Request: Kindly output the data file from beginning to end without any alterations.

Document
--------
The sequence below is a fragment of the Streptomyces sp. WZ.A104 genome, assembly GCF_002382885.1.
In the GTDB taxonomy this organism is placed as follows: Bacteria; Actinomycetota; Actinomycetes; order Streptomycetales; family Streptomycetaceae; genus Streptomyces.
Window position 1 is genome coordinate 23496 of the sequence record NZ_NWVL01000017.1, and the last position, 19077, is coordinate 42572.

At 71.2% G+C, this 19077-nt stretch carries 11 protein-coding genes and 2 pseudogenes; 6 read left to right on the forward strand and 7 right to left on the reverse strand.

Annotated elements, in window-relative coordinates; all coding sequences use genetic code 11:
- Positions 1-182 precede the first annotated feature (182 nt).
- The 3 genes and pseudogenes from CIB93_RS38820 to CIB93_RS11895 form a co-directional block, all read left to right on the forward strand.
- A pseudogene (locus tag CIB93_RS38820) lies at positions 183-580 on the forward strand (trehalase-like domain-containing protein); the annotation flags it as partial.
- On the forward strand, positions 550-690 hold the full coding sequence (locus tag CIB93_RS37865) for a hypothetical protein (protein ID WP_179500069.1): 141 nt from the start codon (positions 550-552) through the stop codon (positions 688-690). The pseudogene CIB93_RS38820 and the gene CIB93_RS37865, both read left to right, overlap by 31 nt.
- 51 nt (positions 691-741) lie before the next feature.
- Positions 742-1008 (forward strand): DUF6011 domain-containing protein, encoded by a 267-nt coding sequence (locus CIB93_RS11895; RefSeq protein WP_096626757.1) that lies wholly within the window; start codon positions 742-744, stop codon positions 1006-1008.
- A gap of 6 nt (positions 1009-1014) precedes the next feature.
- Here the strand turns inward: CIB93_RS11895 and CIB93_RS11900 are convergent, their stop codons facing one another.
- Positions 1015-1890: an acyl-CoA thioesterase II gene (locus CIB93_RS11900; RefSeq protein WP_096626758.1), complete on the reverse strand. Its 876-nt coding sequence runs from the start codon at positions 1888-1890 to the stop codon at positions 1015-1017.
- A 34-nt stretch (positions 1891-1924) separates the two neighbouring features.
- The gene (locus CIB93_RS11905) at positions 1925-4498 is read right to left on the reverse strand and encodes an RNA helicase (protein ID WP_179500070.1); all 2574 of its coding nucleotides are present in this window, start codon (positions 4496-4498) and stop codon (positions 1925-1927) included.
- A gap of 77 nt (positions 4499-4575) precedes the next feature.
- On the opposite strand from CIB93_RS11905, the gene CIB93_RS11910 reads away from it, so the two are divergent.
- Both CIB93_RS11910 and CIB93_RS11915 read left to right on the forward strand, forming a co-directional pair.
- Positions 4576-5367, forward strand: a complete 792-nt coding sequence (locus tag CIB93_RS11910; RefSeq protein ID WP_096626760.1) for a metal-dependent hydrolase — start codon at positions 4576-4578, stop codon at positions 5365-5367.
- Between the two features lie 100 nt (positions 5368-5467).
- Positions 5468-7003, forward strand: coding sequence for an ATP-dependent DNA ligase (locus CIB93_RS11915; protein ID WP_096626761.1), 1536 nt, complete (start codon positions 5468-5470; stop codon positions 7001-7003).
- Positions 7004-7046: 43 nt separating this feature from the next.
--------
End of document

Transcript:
The sequence below is a fragment of the Streptomyces sp. WZ.A104 genome, assembly GCF_002382885.1.
In the GTDB taxonomy this organism is placed as follows: Bacteria; Actinomycetota; Actinomycetes; order Streptomycetales; family Streptomycetaceae; genus Streptomyces.
Window position 1 is genome coordinate 23496 of the sequence record NZ_NWVL01000017.1, and the last position, 19077, is coordinate 42572.

At 71.2% G+C, this 19077-nt stretch carries 11 protein-coding genes and 2 pseudogenes; 6 read left to right on the forward strand and 7 right to left on the reverse strand.

Annotated elements, in window-relative coordinates; all coding sequences use genetic code 11:
- Positions 1-182 precede the first annotated feature (182 nt).
- The 3 genes and pseudogenes from CIB93_RS38820 to CIB93_RS11895 form a co-directional block, all read left to right on the forward strand.
- A pseudogene (locus tag CIB93_RS38820) lies at positions 183-580 on the forward strand (trehalase-like domain-containing protein); the annotation flags it as partial.
- On the forward strand, positions 550-690 hold the full coding sequence (locus tag CIB93_RS37865) for a hypothetical protein (protein ID WP_179500069.1): 141 nt from the start codon (positions 550-552) through the stop codon (positions 688-690). The pseudogene CIB93_RS38820 and the gene CIB93_RS37865, both read left to right, overlap by 31 nt.
- 51 nt (positions 691-741) lie before the next feature.
- Positions 742-1008 (forward strand): DUF6011 domain-containing protein, encoded by a 267-nt coding sequence (locus CIB93_RS11895; RefSeq protein WP_096626757.1) that lies wholly within the window; start codon positions 742-744, stop codon positions 1006-1008.
- A gap of 6 nt (positions 1009-1014) precedes the next feature.
- Here the strand turns inward: CIB93_RS11895 and CIB93_RS11900 are convergent, their stop codons facing one another.
- Positions 1015-1890: an acyl-CoA thioesterase II gene (locus CIB93_RS11900; RefSeq protein WP_096626758.1), complete on the reverse strand. Its 876-nt coding sequence runs from the start codon at positions 1888-1890 to the stop codon at positions 1015-1017.
- A 34-nt stretch (positions 1891-1924) separates the two neighbouring features.
- The gene (locus CIB93_RS11905) at positions 1925-4498 is read right to left on the reverse strand and encodes an RNA helicase (protein ID WP_179500070.1); all 2574 of its coding nucleotides are present in this window, start codon (positions 4496-4498) and stop codon (positions 1925-1927) included.
- A gap of 77 nt (positions 4499-4575) precedes the next feature.
- On the opposite strand from CIB93_RS11905, the gene CIB93_RS11910 reads away from it, so the two are divergent.
- Both CIB93_RS11910 and CIB93_RS11915 read left to right on the forward strand, forming a co-directional pair.
- Positions 4576-5367, forward strand: a complete 792-nt coding sequence (locus tag CIB93_RS11910; RefSeq protein ID WP_096626760.1) for a metal-dependent hydrolase — start codon at positions 4576-4578, stop codon at positions 5365-5367.
- Between the two features lie 100 nt (positions 5368-5467).
- Positions 5468-7003, forward strand: coding sequence for an ATP-dependent DNA ligase (locus CIB93_RS11915; protein ID WP_096626761.1), 1536 nt, complete (start codon positions 5468-5470; stop codon positions 7001-7003).
- Positions 7004-7046: 43 nt separating this feature from the next.